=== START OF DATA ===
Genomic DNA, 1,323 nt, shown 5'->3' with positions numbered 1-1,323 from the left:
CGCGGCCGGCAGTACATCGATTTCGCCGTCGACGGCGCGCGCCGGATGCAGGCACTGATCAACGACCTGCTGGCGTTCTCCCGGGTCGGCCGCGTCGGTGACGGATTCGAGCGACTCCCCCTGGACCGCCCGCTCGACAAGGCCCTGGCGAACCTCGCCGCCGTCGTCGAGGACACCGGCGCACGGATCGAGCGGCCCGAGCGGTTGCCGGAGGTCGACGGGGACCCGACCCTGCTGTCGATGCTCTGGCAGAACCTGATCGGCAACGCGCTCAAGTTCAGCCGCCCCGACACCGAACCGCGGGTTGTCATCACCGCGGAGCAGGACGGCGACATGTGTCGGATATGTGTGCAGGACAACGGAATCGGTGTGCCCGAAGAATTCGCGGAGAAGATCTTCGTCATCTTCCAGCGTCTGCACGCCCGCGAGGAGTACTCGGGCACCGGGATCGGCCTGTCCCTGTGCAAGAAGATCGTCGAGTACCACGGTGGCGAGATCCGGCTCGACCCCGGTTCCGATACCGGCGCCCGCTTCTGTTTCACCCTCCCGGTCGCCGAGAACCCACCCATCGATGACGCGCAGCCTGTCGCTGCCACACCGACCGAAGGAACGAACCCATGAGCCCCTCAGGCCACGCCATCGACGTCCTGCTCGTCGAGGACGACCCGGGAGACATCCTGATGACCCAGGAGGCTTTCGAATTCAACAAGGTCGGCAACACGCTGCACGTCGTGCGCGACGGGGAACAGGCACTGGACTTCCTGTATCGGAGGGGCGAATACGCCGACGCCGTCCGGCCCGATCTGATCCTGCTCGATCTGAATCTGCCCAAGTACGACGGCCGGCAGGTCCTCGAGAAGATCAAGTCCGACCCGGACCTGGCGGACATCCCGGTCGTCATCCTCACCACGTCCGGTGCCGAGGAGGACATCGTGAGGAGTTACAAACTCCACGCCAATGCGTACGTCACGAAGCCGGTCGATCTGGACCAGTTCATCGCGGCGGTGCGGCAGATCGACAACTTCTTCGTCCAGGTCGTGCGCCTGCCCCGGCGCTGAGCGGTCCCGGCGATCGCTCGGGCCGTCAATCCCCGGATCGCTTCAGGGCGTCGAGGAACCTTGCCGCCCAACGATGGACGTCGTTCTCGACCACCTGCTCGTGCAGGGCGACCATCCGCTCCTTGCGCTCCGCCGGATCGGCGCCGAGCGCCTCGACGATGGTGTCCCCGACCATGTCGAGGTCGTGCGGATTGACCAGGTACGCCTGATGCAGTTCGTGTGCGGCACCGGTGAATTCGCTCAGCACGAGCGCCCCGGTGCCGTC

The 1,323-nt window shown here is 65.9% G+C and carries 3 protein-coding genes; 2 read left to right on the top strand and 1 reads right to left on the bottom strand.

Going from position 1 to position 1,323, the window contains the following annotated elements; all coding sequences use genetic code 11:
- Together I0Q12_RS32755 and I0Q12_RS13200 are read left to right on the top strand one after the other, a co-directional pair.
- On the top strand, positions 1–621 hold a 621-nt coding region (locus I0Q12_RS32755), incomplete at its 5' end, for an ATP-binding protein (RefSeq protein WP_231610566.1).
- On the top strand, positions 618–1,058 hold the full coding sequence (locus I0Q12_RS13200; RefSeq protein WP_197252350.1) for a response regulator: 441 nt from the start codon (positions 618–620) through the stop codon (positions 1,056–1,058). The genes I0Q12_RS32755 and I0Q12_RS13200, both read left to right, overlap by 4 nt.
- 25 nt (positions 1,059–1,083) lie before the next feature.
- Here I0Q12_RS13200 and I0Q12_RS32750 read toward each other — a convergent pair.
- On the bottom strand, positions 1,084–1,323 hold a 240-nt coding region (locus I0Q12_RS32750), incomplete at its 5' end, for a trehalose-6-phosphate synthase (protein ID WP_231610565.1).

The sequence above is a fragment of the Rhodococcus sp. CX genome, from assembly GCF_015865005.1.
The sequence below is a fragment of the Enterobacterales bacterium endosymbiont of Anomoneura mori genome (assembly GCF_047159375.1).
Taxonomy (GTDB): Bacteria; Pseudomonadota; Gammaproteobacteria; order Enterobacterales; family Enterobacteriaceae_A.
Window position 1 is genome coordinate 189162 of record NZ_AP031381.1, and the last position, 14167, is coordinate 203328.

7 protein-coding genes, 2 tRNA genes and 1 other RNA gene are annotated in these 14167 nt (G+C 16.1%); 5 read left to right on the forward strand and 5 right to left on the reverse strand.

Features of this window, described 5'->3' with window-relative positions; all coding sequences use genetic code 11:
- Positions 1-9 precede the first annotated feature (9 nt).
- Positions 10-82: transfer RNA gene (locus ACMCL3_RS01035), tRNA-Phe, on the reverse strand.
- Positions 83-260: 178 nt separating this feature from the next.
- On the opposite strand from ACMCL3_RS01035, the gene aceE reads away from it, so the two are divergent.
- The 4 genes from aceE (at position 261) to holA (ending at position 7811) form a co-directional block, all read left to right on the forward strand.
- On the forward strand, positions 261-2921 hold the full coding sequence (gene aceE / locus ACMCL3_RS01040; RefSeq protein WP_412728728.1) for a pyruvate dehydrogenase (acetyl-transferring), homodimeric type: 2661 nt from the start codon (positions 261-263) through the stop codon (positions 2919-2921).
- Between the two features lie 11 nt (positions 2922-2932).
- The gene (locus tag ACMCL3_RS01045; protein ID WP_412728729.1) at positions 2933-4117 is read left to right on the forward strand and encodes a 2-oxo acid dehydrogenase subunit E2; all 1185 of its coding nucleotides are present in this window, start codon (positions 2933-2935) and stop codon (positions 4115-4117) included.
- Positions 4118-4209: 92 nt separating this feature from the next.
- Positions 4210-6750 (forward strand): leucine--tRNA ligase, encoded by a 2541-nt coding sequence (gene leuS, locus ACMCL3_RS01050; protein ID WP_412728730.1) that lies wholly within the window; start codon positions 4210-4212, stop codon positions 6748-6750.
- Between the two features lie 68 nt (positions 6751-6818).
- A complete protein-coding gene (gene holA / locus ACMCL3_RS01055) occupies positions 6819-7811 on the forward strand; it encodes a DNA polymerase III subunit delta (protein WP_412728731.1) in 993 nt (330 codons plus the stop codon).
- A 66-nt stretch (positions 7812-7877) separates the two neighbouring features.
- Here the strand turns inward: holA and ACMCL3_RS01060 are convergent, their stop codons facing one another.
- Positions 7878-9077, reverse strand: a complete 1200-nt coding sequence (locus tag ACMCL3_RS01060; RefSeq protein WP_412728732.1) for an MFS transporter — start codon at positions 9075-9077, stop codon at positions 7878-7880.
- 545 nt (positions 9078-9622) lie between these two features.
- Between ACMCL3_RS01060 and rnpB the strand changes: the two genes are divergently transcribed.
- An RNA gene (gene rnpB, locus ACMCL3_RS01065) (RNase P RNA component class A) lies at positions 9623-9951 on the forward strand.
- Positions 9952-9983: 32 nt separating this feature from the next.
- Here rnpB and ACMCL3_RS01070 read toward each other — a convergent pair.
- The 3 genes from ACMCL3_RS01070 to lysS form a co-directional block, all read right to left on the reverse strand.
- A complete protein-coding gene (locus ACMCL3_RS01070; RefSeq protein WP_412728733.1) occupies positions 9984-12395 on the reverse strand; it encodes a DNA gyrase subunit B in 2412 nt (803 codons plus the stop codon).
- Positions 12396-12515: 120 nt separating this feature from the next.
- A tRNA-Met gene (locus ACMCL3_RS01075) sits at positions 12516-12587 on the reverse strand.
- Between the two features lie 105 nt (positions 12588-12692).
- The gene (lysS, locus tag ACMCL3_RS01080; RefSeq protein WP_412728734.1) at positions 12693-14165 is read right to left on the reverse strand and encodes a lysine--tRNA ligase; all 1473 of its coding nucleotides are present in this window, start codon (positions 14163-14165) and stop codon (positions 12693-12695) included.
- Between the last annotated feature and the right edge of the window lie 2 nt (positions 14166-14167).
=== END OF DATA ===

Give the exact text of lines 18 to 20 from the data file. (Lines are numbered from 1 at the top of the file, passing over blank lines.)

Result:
- Positions 10-82: transfer RNA gene (locus ACMCL3_RS01035), tRNA-Phe, on the reverse strand.
- Positions 83-260: 178 nt separating this feature from the next.
- On the opposite strand from ACMCL3_RS01035, the gene aceE reads away from it, so the two are divergent.